• Figure 47: Conductive inks in the wearable electronics market 2017-2027 revenue forecast (million $), by ink types
  • Figure 48: Covestro wearables
  • Figure 49: Royole flexible display
  • Figure 50: Panasonic CNT stretchable Resin Film
  • Figure 51: Bending durability of Ag nanowires
  • Figure 52: NFC computer chip
  • Figure 53: NFC translucent diffuser schematic
  • Figure 54: Softceptor sensor
  • Figure 55: BeBop Media Arm Controller
  • Figure 56: LG Innotek flexible textile pressure sensor
  • Figure 57: C2Sense flexible sensor
  • Figure 58: <hitoe> nanofiber conductive shirt original design(top) and current design (bottom).. 184
  • Figure 59: Garment-based printable electrodes
  • Figure 60: Wearable gas sensor
  • Figure 61: BeBop Sensors Marcel Modular Data Gloves
  • Figure 62: BeBop Sensors Smart Helmet Sensor System
  • Figure 63: Torso and Extremities Protection (TEP) system
  • Figure 64: Global market for wearable electronics, 2015-2027, by application, billions $. Figures do not include medical smart wearables and textiles and smart glasses
  • Figure 65: Global transparent conductive electrodes market forecast by materials type, 2012-2027, millions $
  • Figure 66: BITalino systems
  • Figure 67: Connected human body
  • Figure 68: Flexible, lightweight temperature sensor
  • Figure 69: Prototype ECG sensor patch
  • Figure 70: Graphene-based E-skin patch
  • Figure 71: Wearable bio-fluid monitoring system for monitoring of hydration
  • Figure 72: Smart mouth guard
  • Figure 73: Smart e-skin system comprising health-monitoring sensors, displays, and ultra flexible PLEDs
  • Figure 74: Graphene medical patch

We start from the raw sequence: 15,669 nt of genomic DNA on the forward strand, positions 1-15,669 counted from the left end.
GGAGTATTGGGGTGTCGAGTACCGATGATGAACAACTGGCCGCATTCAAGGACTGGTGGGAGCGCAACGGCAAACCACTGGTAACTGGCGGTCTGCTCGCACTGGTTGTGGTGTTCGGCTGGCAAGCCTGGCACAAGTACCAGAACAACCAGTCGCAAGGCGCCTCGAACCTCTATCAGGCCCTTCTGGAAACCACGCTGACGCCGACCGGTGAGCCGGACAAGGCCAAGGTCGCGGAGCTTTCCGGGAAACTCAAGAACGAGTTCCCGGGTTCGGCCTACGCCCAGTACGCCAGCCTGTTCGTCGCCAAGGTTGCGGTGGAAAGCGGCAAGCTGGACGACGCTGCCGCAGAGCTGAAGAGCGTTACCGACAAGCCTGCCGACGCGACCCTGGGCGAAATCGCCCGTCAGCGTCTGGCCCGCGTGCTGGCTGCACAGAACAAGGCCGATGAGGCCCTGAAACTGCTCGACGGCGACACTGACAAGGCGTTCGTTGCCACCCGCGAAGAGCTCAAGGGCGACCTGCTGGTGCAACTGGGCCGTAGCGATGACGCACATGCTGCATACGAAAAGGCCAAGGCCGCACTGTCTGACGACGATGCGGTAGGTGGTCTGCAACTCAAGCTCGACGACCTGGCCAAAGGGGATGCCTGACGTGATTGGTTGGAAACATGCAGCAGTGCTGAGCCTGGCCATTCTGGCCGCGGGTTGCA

• Figure 75: TempTraQ wearable wireless thermometer
  • Figure 76: Mimo baby monitor
  • Figure 77: Nanowire skin hydration patch
  • Figure 78: Wearable sweat sensor
  • Figure 79: GraphWear wearable sweat sensor
  • Figure 80: My UV Patch
  • Figure 81: Overview layers of L'Oreal skin patch
  • Figure 82: Global medical and healthcare smart textiles and wearables market, 2015-2027, billions $
  • Figure 83: Global medical and healthcare smart textiles and wearables market, 2015-2027, billions $
  • Figure 84: Omniphobic-coated fabric
  • Figure 85: Conductive yarns
  • Figure 86: Work out shirt incorporating ECG sensors, flexible lights and heating elements
  • Figure 87: BeBop Sensors Smart Helmet Sensor System
  • Figure 88: Global smart clothing, interactive fabrics and apparel market 2013-2027 revenue forecast (million $)
  • Figure 89 Global smart clothing, interactive fabrics and apparel sales by market segment, 2016. 277
  • Figure 90: Energy harvesting textile
  • Figure 91: StretchSense Energy Harvesting Kit
  • Figure 92: LG Chem Heaxagonal battery
  • Figure 93: Printed 1.5V battery
  • Figure 94: Energy densities and specific energy of rechargeable batteries
  • Figure 95: Stretchable graphene supercapacitor
  • Figure 96: LG OLED flexible lighting panel
  • Figure 97: Flexible OLED incorporated into automotive headlight
  • Figure 98: Flexible & stretchable LEDs based on quantum dots
  • Figure 99: Schematic illustration of the fabrication concept for textile-based dye-sensitized solar cells (DSSCs) made by sewing textile electrodes onto cloth or paper
  • Figure 100: Demand for thin film, flexible and printed batteries 2015, by market
  • Figure 101: Demand for thin film, flexible and printed batteries 2027, by market